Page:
[blockquote]They simply do not have that kind of authority either individually or as part of a group. Canterbury determines who are members of the Communion, period. [/blockquote] Not if the ABC is neglecting his duties to stem the heresy, neglecting his duties to discipline the innovators or is directly participating in the heresy. In the case of open heresy, the Bishop of Alexandria has a duty to condemn the teachings of the Bishop of Constantinople and call for his removal, as do these Bishops have a duty to call for the abandonment of duties on the part of the ABC.

    The faith-professed makes the man and the man makes the seat. The seat does not make the man and it certainly does not profess the faith.

    I don’t think that faithful Bishops are concerned with who is Anglican, but with who is professing the faith. If Bishops are not professing the faith and they are not upholding their obligation for Godly discipline, then they are no longer Bishops, they are innovators.

  12. Bob G+ says:

    You sound very much like an American Protestant. Some of the Primates and Bishops are very concerned about who is and who is not considered an Anglican. They are determined to define what Anglican means, according to their own definitions, regardless of what the See of Canterbury says, thinks, or does.

    Over the past centuries, there have been many, many Roman Popes how have done all manner of evil and irresponsible things. There have been popes who have propagated ideas and actions that where absolutely in opposition to many of his bishops and faithful, just like today. There have been many popes who have not clamped down on heresy. A few bishops here and there decided to break away and claim that they are really true Roman Catholics, but the Pope says, “Nope,” and they aren’t. This is what it means to be Catholic.

    Now, we have a different polity than the Church of Rome, yet if we claim to be Catholic and historically claimed that the See of Canterbury is the means of our membership in the Anglican Communion, then our bishops or primates or faithful do not have the authority to decide that the See of Canterbury will no longer be that focus of unity or determiner of membership in the Communion.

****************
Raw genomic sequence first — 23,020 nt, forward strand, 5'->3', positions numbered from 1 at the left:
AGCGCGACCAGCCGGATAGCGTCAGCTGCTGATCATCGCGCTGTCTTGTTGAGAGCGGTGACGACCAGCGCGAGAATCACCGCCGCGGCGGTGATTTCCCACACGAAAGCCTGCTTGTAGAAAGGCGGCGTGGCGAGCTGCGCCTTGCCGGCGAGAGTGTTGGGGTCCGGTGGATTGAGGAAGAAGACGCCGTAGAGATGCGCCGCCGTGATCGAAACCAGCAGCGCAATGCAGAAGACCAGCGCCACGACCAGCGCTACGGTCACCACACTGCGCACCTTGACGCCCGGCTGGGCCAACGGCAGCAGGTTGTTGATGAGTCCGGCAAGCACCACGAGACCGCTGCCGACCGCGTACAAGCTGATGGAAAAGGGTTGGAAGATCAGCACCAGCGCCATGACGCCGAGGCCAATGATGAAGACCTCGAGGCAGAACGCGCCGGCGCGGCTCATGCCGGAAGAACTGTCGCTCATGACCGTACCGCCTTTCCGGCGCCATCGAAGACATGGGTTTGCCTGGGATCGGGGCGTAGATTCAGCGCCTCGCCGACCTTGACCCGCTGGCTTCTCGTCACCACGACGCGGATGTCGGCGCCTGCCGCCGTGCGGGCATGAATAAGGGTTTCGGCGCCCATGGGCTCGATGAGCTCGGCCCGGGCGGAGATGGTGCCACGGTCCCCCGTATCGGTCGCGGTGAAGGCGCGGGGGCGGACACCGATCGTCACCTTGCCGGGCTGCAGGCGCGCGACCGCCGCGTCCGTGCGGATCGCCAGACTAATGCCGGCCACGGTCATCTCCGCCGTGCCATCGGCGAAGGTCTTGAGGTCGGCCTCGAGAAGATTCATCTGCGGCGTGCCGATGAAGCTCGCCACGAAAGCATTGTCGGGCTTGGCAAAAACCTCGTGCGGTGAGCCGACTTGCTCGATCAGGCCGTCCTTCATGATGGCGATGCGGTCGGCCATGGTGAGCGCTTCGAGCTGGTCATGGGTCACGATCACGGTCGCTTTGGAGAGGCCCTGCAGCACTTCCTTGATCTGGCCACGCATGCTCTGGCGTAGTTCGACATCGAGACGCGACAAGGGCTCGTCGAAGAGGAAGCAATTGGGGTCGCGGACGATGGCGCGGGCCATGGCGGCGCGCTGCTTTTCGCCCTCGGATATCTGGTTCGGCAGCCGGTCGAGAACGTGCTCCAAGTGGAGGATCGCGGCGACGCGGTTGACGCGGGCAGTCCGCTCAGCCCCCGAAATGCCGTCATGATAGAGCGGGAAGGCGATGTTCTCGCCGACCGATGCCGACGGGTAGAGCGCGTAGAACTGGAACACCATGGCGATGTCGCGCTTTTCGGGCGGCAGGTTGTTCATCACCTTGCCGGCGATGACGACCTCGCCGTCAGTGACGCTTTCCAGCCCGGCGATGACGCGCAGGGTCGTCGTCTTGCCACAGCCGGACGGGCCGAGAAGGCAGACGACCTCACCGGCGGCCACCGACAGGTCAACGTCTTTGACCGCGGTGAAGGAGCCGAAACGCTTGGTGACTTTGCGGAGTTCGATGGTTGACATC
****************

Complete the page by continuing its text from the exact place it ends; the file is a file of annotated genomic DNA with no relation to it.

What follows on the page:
If we want to be Protestants, fine. If we what to act like spoiled Americans, fine. We will not be acting as catholics, however.

  13. FrankV says:

    Bob G: I am really having trouble grasping your arguments about not being Anglican if you don’t have the recognition of Canterbury? Since when is Canterbury the Pope? I would think that if one professes the faith in tune with the 39 articles, the early book of common prayer, the Nicene creed, and scripture plus the tradition laid down by the early Church fathers, and has been baptised by one who is in Apostolic succession (despite Romes denial of such), then one is in effect “Anglican” and a member of the one Holy Catholic Church. I think that Bp. Minns would take issue with you. Rowan certainly isn’t recognizing him (or hardly anything else for that matter).

  14. Bob G+ says:

    For a Church/Province or a bishop (and his/her diocese) to be part of the Anglican Communion – the international body – that Church/Province or bishop must be recognized by the See of Canterbury, period. This is how it has always been.

    Minns may disagree with this tradition because the current theological environment is not to his liking, but he is still not invited to Lambeth no matter what he or his Archbishop demand (unless ++Rowan changes his mind). He may be a bishop, but he is a bishop of a nation church, and he is not recognized by Canterbury as a bishop in the Communion, regardless of Nigeria’s position within the Communion. He can protest all he wants, just like excommunicated Roman bishops protest against/to the Pope, but if Canterbury says no, it is no.

    This is part of the problem. Part of the Church wants to be Protestant even when our ecclesiology is Catholic. Our whole ecclesiology has to change if we want to be or do as many in the reasserter community want us to do.